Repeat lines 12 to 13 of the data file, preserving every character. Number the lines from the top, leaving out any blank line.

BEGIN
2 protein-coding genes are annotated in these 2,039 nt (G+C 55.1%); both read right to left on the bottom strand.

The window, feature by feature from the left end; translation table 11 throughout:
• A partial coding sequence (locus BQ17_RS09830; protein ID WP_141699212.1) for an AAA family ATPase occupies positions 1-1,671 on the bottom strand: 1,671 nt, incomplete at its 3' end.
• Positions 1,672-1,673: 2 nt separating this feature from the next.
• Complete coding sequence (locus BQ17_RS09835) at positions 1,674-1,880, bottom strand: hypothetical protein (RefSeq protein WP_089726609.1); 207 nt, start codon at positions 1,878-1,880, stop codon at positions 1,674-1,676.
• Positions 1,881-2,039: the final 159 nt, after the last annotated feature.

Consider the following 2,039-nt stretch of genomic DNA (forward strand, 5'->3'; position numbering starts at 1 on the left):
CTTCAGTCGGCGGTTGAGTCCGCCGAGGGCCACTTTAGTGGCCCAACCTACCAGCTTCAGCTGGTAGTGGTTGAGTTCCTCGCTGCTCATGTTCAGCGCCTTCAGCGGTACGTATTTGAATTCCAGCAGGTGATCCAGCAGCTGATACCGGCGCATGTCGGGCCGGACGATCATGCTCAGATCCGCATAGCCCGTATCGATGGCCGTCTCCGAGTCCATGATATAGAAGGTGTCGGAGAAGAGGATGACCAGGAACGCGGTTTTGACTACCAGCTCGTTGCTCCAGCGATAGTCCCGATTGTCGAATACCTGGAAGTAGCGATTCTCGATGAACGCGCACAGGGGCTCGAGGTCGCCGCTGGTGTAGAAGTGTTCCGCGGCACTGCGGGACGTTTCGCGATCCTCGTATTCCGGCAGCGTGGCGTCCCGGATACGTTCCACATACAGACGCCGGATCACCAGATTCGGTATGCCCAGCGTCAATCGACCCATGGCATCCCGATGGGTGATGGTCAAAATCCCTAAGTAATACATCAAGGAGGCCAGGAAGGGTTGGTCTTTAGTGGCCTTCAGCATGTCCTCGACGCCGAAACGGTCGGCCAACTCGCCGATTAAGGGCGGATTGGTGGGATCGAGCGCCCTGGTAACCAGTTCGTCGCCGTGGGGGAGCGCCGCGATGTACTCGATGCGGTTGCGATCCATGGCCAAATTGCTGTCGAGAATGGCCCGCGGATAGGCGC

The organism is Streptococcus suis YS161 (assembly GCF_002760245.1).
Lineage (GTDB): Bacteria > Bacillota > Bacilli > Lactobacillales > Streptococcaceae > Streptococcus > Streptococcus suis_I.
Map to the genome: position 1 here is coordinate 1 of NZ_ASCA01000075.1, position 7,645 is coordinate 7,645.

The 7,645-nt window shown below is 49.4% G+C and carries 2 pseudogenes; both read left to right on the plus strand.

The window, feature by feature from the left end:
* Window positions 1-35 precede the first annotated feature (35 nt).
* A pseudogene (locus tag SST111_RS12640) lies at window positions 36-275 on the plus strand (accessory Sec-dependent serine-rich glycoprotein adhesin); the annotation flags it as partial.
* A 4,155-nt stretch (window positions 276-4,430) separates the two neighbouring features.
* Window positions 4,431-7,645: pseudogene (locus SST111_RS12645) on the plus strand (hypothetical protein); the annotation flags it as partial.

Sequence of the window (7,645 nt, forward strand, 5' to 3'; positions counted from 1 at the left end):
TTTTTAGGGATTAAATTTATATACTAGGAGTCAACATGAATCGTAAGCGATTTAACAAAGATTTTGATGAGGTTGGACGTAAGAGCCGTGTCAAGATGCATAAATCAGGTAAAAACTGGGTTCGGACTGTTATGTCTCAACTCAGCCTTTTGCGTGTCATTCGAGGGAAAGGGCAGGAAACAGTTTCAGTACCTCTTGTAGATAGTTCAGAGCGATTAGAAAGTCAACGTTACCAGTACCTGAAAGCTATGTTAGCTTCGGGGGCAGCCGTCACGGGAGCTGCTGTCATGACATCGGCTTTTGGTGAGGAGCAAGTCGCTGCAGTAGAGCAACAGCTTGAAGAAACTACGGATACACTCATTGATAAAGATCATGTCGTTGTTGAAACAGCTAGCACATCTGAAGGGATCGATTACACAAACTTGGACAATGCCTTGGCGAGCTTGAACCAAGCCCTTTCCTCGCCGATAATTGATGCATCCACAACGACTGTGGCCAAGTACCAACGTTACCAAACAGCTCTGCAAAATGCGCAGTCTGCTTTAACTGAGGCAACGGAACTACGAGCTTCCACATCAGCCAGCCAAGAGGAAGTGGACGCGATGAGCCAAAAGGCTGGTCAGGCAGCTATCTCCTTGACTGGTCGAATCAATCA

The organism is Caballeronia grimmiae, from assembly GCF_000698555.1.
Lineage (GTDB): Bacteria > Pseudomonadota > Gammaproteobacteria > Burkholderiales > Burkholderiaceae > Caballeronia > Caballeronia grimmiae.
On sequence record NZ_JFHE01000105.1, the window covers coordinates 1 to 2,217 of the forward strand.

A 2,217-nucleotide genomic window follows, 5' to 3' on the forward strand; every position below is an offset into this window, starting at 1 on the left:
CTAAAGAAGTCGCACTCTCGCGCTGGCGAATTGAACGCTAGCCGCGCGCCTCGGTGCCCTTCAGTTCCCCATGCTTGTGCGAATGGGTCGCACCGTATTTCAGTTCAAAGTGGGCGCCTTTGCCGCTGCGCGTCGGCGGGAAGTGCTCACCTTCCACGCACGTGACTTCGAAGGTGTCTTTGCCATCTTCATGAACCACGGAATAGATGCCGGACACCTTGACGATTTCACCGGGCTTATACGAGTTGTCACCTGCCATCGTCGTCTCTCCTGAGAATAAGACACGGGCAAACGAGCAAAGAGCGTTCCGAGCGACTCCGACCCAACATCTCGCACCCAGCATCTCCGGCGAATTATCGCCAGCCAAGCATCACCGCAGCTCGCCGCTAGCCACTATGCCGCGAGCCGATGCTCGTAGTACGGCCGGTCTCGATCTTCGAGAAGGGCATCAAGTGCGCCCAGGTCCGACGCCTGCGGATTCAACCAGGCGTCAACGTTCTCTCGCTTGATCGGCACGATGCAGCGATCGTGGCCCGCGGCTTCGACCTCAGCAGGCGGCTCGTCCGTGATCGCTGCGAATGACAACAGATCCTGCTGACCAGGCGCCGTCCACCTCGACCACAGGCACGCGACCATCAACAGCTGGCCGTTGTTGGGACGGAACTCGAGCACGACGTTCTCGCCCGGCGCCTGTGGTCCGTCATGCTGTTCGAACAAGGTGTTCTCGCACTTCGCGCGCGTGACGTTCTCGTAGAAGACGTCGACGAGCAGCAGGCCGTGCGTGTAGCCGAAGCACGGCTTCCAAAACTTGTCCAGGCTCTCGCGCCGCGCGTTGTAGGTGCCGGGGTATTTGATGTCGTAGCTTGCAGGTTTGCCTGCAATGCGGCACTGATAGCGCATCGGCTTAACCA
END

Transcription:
The 7,645-nt window shown below is 49.4% G+C and carries 2 pseudogenes; both read left to right on the plus strand.

The window, feature by feature from the left end: